“He came back, and said, ‘It’s not the gear; it’s the musicians. They’ve just got a different sound that makes it easier to make it louder’. Those kinds of thing are so weird. It’s still the same today: everyone trying to get it that much louder. I think they’re doing it incorrectly by brick-walling [extreme compression]. It’s ridiculous, because it ruins the overall sound of everything.”
Meeting The Beatles
When did you first meet The Beatles?
“The first session I was on as a second engineer, button-pusher, was side two of A Hard Day’s Night , the non-movie stuff. Obviously, a landmark session for me. I was petrified, but it seemed to go okay in the end, I guess! I kept working with them in that capacity more than anyone else, from that time on, through Rubber Soul.”
How experimental were they during that 1964 session?
“They’d moved on a little from the live thing. They were starting to get accustomed to four-track recording, and being able to double-track vocals easily, and put on a couple of additional things, but they hadn’t reached that point where they would tell you what kind of sound they were after.
“It was still left totally up to Norman Smith, who taught them so much. Norman was always trying to push the envelope as much as he could, within the bounds of Abbey Road management, the bounds of technology at that point, and at the point where The Beatles were.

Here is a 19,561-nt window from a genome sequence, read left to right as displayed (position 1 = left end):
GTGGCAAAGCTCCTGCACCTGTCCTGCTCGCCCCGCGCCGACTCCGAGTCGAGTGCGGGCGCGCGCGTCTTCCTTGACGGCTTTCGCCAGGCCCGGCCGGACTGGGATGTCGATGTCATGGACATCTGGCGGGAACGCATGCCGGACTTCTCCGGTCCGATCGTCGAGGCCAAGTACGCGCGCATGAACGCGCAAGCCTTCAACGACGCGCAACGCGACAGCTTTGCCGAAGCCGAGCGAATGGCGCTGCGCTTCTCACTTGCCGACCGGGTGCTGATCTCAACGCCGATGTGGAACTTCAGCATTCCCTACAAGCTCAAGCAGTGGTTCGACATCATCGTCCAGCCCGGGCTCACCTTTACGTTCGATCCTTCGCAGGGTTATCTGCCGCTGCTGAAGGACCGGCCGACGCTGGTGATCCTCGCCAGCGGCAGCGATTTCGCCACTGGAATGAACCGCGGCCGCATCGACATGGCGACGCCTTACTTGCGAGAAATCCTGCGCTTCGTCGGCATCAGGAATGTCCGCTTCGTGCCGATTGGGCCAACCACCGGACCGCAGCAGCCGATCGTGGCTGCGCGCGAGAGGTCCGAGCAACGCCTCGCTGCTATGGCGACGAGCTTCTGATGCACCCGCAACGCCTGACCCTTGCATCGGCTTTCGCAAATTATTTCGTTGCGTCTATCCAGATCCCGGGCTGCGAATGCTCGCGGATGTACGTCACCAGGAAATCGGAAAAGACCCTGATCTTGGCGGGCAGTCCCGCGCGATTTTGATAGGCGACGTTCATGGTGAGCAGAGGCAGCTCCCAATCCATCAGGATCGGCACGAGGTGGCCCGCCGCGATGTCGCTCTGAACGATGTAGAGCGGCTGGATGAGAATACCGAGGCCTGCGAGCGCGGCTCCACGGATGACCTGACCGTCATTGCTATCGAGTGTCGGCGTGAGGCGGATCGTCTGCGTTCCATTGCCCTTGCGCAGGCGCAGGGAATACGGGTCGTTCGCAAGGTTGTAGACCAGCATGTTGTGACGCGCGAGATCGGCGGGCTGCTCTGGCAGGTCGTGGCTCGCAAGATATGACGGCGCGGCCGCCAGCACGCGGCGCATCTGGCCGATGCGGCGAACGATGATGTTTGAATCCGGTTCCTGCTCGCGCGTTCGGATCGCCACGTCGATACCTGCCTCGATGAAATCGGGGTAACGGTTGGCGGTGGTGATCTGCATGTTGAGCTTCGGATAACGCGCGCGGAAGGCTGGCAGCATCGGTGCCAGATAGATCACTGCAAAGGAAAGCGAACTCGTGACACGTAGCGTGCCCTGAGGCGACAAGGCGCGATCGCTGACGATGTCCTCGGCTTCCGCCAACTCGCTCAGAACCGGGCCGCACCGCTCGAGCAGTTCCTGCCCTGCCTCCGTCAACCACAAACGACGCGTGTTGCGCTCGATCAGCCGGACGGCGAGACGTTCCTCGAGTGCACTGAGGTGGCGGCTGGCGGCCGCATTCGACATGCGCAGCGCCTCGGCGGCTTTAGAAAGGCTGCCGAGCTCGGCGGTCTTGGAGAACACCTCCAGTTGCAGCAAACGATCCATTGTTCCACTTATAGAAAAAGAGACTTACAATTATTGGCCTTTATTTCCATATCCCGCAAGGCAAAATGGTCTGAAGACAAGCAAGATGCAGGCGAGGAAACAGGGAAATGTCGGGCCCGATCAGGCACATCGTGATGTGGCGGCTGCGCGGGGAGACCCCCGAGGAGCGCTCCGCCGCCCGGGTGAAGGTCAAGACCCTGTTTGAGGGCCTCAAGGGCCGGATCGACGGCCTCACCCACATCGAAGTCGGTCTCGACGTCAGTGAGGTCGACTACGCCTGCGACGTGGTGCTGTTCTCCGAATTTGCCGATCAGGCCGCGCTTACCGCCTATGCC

"They hadn’t reached that point where one could go nuts with experimenting with things and getting all of these different sounds. Their progression, at that point, was still in the music, as opposed to the sound.”
When you started working with them again after Revolver and Sgt Pepper’s Lonely Hearts Club Band, you must have noticed a big difference...
“Yes, they were into doing four-track to four-tracks, so that they could put things on, and on, and on, until they got it exactly the way they wanted it. Then, on the White Album, they decided they wanted to get back to basics and more rock ’n’ roll. Even though some of the songs were very individual, and there would be times when it would just be the person that wrote the song in the studio working on it, so much was a group effort; all of them in the studio, playing at the same time. It was amazing.”
How were those raucous guitar sounds on the White Album recorded?
“It was generally pretty standard. It would be a Neumann U67 on a guitar amp, and just 18 inches to two feet away, I guess. More than anything, I think the sounds were got down in the studio, more than from us.